Bruce Springsteen's The Promise: He Had It Right The First Time
Now some guys they just give up living
and start dying little by little, piece by piece.
Some guys come home from work and wash up
And go racing in the streets.
In 1975, at the age of 25, Bruce Springsteen released his third album Born to Run, a commercial and artistic success that solidified his place as the official raconteur of middle-class New Jersey. His tales of paved expanses and the salt-corroded machinery carrying misfits from boardwalk to boardwalk were wrapped in layers of rock orchestration unheard since Phil Spector was regularly terrorizing the studios of Los Angeles. (Few men can get away with using a piano, an organ and a glockenspiel all at once.) But following the album's success, Springsteen found himself locked in a legal dispute with his manager. He spent three years recording and touring before releasing his next album Darkness on the Edge of Town.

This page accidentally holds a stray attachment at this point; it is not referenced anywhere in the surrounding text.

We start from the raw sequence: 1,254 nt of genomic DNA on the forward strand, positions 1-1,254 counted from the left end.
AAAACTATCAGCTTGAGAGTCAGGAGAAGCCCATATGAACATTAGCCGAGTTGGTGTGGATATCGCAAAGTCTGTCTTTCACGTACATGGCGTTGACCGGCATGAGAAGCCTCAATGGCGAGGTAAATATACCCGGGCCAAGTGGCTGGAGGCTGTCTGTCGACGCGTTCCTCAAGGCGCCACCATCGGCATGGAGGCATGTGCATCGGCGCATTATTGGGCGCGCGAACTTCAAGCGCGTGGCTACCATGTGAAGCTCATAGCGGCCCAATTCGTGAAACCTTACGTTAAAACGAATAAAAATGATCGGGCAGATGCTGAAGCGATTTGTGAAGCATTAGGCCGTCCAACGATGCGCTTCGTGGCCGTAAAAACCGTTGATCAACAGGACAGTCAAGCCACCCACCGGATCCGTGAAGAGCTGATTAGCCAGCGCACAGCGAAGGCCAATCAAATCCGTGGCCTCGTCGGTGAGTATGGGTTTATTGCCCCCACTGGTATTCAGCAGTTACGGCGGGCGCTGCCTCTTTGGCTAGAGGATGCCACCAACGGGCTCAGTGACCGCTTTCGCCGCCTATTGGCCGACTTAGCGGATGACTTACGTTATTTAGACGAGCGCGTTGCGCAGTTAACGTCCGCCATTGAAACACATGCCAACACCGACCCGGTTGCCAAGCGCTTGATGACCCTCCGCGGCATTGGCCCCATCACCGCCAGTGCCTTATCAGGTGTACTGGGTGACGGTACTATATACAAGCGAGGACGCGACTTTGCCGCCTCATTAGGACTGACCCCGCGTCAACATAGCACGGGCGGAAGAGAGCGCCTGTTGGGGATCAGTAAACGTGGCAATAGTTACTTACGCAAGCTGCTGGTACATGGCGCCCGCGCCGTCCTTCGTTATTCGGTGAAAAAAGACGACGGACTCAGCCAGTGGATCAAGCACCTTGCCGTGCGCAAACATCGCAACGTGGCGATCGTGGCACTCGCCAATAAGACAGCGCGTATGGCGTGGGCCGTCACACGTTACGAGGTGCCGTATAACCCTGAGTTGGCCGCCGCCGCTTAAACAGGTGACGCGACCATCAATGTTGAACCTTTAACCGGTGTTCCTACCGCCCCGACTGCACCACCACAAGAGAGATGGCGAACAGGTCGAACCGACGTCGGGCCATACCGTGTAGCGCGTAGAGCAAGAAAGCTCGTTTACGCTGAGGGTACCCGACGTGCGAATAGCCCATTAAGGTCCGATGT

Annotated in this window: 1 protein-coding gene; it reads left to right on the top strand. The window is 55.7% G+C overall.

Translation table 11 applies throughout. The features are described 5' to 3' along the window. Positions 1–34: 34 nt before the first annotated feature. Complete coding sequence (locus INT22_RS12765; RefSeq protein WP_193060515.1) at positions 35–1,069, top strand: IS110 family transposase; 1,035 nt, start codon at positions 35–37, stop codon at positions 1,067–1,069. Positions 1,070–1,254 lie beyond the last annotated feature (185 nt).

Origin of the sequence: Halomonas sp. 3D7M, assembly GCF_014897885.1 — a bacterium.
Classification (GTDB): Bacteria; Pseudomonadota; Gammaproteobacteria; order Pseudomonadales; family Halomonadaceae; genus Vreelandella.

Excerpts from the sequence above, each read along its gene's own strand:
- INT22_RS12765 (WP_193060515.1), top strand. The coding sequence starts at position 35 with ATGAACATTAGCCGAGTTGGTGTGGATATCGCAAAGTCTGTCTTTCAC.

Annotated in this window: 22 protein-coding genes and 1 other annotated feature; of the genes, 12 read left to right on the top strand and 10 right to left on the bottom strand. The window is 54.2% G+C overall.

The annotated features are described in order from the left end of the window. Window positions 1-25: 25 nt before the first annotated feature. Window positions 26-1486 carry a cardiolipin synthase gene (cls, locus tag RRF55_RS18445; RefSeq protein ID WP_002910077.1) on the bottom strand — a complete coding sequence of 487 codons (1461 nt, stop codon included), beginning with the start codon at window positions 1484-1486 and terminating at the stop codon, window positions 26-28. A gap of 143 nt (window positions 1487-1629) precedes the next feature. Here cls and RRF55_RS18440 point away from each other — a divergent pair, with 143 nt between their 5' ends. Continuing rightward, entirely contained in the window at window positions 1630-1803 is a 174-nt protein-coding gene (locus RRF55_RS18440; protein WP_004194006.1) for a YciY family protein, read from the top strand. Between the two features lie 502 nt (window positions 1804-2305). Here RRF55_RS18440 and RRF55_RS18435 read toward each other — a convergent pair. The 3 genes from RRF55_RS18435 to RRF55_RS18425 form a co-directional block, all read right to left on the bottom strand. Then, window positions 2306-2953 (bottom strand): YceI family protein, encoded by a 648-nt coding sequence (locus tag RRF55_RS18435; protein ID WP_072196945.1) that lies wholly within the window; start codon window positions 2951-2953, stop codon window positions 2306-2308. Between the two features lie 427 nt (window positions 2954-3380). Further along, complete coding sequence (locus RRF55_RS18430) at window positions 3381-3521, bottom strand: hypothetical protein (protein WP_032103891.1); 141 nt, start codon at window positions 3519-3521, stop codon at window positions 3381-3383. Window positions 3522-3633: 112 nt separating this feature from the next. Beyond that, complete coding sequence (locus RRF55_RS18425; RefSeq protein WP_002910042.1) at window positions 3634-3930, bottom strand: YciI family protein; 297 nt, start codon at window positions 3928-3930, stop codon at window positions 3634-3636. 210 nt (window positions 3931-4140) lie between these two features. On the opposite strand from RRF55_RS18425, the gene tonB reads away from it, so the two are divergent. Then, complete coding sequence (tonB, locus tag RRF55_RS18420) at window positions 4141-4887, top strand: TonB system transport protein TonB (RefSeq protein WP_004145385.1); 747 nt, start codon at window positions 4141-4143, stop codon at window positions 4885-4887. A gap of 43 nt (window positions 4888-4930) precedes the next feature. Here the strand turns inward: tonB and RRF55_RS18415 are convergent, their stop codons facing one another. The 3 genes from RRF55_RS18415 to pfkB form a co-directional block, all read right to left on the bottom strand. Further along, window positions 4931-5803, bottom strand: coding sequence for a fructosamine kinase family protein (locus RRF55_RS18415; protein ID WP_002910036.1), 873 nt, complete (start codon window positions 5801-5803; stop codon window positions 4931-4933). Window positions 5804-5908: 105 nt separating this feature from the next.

Now Springsteen definitively proves it wasn't writer's block that was keeping him off the radio with the release of The Promise: twenty-one tracks of Darkness-era outtakes, unreleased studio versions of live staples and even a newly recorded song (just to give the purists something to complain about). Overall the new tracks are interesting--but Springsteen's thirty-two year old decisions still seem like the right ones.